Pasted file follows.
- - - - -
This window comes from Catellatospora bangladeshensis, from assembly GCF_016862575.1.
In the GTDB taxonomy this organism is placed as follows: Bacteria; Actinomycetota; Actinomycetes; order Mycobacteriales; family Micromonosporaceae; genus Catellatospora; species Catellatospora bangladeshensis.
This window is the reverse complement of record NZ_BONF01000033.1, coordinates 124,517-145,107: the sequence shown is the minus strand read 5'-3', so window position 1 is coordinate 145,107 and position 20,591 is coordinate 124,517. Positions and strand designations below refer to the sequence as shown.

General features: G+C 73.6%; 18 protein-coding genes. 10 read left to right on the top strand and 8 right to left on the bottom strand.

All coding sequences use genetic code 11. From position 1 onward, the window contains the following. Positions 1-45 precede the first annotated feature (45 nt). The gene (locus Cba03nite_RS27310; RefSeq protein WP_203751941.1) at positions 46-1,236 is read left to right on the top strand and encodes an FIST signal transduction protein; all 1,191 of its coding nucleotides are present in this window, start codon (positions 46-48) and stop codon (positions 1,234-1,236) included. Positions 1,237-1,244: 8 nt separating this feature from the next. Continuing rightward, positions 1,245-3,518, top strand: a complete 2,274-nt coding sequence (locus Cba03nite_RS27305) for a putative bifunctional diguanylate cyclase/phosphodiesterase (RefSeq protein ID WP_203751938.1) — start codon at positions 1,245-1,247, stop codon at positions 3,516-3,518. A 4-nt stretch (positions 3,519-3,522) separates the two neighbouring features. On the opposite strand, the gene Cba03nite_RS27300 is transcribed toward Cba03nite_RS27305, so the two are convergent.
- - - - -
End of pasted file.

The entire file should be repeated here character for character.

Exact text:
This window comes from Catellatospora bangladeshensis, from assembly GCF_016862575.1.
In the GTDB taxonomy this organism is placed as follows: Bacteria; Actinomycetota; Actinomycetes; order Mycobacteriales; family Micromonosporaceae; genus Catellatospora; species Catellatospora bangladeshensis.
This window is the reverse complement of record NZ_BONF01000033.1, coordinates 124,517-145,107: the sequence shown is the minus strand read 5'-3', so window position 1 is coordinate 145,107 and position 20,591 is coordinate 124,517. Positions and strand designations below refer to the sequence as shown.

General features: G+C 73.6%; 18 protein-coding genes. 10 read left to right on the top strand and 8 right to left on the bottom strand.

All coding sequences use genetic code 11. From position 1 onward, the window contains the following. Positions 1-45 precede the first annotated feature (45 nt). The gene (locus Cba03nite_RS27310; RefSeq protein WP_203751941.1) at positions 46-1,236 is read left to right on the top strand and encodes an FIST signal transduction protein; all 1,191 of its coding nucleotides are present in this window, start codon (positions 46-48) and stop codon (positions 1,234-1,236) included. Positions 1,237-1,244: 8 nt separating this feature from the next. Continuing rightward, positions 1,245-3,518, top strand: a complete 2,274-nt coding sequence (locus Cba03nite_RS27305) for a putative bifunctional diguanylate cyclase/phosphodiesterase (RefSeq protein ID WP_203751938.1) — start codon at positions 1,245-1,247, stop codon at positions 3,516-3,518. A 4-nt stretch (positions 3,519-3,522) separates the two neighbouring features. On the opposite strand, the gene Cba03nite_RS27300 is transcribed toward Cba03nite_RS27305, so the two are convergent.